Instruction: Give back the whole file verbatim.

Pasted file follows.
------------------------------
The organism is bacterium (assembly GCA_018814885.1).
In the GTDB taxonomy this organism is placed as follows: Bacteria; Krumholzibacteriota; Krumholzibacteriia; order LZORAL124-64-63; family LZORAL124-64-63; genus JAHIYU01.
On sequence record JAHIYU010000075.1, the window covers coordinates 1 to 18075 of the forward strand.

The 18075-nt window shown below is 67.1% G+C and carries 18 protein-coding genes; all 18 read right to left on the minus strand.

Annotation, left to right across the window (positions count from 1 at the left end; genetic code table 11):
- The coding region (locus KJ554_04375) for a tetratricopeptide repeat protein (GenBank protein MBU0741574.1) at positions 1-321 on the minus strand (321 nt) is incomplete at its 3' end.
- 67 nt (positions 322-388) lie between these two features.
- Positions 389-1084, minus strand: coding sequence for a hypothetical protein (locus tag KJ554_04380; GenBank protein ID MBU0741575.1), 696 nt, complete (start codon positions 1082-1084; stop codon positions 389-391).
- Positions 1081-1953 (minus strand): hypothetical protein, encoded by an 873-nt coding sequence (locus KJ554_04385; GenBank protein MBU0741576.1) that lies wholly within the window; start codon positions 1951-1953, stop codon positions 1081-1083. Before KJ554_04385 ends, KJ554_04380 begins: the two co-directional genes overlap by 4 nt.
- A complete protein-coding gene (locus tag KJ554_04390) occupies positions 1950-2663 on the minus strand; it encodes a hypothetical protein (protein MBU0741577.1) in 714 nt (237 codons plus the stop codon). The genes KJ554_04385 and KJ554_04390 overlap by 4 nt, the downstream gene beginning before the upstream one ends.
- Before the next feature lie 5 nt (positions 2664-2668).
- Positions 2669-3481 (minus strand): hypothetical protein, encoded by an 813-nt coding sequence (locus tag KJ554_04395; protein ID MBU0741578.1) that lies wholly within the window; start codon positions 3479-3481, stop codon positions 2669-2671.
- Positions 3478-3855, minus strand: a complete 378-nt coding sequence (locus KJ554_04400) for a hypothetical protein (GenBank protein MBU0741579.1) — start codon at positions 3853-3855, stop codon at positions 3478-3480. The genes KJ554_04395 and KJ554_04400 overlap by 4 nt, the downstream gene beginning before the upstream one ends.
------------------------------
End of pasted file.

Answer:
The organism is bacterium (assembly GCA_018814885.1).
In the GTDB taxonomy this organism is placed as follows: Bacteria; Krumholzibacteriota; Krumholzibacteriia; order LZORAL124-64-63; family LZORAL124-64-63; genus JAHIYU01.
On sequence record JAHIYU010000075.1, the window covers coordinates 1 to 18075 of the forward strand.

The 18075-nt window shown below is 67.1% G+C and carries 18 protein-coding genes; all 18 read right to left on the minus strand.

Annotation, left to right across the window (positions count from 1 at the left end; genetic code table 11):
- The coding region (locus KJ554_04375) for a tetratricopeptide repeat protein (GenBank protein MBU0741574.1) at positions 1-321 on the minus strand (321 nt) is incomplete at its 3' end.
- 67 nt (positions 322-388) lie between these two features.
- Positions 389-1084, minus strand: coding sequence for a hypothetical protein (locus tag KJ554_04380; GenBank protein ID MBU0741575.1), 696 nt, complete (start codon positions 1082-1084; stop codon positions 389-391).
- Positions 1081-1953 (minus strand): hypothetical protein, encoded by an 873-nt coding sequence (locus KJ554_04385; GenBank protein MBU0741576.1) that lies wholly within the window; start codon positions 1951-1953, stop codon positions 1081-1083. Before KJ554_04385 ends, KJ554_04380 begins: the two co-directional genes overlap by 4 nt.
- A complete protein-coding gene (locus tag KJ554_04390) occupies positions 1950-2663 on the minus strand; it encodes a hypothetical protein (protein MBU0741577.1) in 714 nt (237 codons plus the stop codon). The genes KJ554_04385 and KJ554_04390 overlap by 4 nt, the downstream gene beginning before the upstream one ends.
- Before the next feature lie 5 nt (positions 2664-2668).
- Positions 2669-3481 (minus strand): hypothetical protein, encoded by an 813-nt coding sequence (locus tag KJ554_04395; protein ID MBU0741578.1) that lies wholly within the window; start codon positions 3479-3481, stop codon positions 2669-2671.
- Positions 3478-3855, minus strand: a complete 378-nt coding sequence (locus KJ554_04400) for a hypothetical protein (GenBank protein MBU0741579.1) — start codon at positions 3853-3855, stop codon at positions 3478-3480. The genes KJ554_04395 and KJ554_04400 overlap by 4 nt, the downstream gene beginning before the upstream one ends.